Confessions of a Comic Book Guy is a weekly column by Steve Bennett of Super-Fly Comics and Games in Yellow Springs, Ohio.  This week, Bennett looks at the three new comics or comics-adjacent productions:  Doom Patrol, The Umbrella Academy, and Kim Possible.

Last Friday three highly anticipated comic-adjacent programs, Doom Patrol, The Umbrella Academy, and the live-action Kim Possible movie, made their debuts. They had three things in common: I very much wanted to see them; I haven’t seen them (so far); and they all received a great deal of serious, overwhelmingly respectful mass mainstream media attention.

When similar projects like The Umbrella Academy and Doom Patrol go head to head usually one ends up a loser, but that doesn’t appear to be the case here.  Individually each series received a great deal of press and mostly positive reviews. But having two series about unconventional superheroes premiere on the same day on competing streaming services created a new context for them: competition, which amplified promotion for them both.

Competing programs about bands of misfit superheroes was an open invitation for stories to compare them, generating headlines like “‘The Umbrella Academy’ and ‘Doom Patrol’ Feature Strangely Similar Super-Teams” and ‘Umbrella Academy’ and ‘Doom Patrol’ join battle of messed-up super-teams.” My favorite being the one that sounded like the title of a Cosmo quiz: “‘Umbrella Academy’ or ‘Doom Patrol’: Which Weird Superhero Show Is Right for You?”  If these stories didn’t do the shows any good, they certainly don’t appear to have done them any harm. With streaming shows it's hard to quantify the metrics of success, but if it’s anything to go by, both received strong ratings on Rotten Tomatoes (Umbrella Academy a 73, Doom Patrol a 93).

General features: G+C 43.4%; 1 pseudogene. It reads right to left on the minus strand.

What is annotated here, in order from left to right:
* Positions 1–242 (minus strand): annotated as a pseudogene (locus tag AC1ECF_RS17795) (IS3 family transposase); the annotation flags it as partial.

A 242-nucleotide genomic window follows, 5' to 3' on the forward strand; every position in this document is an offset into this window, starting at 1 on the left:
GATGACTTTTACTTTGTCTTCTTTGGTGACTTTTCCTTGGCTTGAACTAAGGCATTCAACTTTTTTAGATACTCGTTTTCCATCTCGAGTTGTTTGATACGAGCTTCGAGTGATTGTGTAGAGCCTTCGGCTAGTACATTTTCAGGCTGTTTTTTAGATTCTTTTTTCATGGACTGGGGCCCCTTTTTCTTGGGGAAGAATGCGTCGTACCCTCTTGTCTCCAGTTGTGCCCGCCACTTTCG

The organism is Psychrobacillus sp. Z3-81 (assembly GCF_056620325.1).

I’ve never made a secret of the fact that I’ve literally been a lifelong Doom Patrol fan (see “Confessions of a Comic Book Guy - This Is Actually Happening”), so naturally I was gratified to see the headline of the Rolling Stone piece Go Weird or Go Home: Why ‘Doom Patrol’ Beats ‘Umbrella Academy at the Superhero Game.  But the piece itself is worth reading for the way it establishes just how far the superhero show (and television audiences) have come since 2012 when the CW’s Arrow debuted:

We’re nearly seven years into the modern TV superhero-drama boom, which began with the CW’s Arrow. In those early days, when Oliver Queen was running around without a mask and only being called “the vigilante,” there was a sense that the people adapting comic books for the small screen felt they had to hold viewers’ hands through the whole concept. Even though the big-screen adventures of Iron Man and friends had already proved that audiences could just go with this stuff, television took a more cautious approach to the material. (When Marvel broke into TV a year after Arrow, there were some Season One episodes of Agents of S.H.I.E.L.D. that were barely distinguishable from that night’s NCIS.)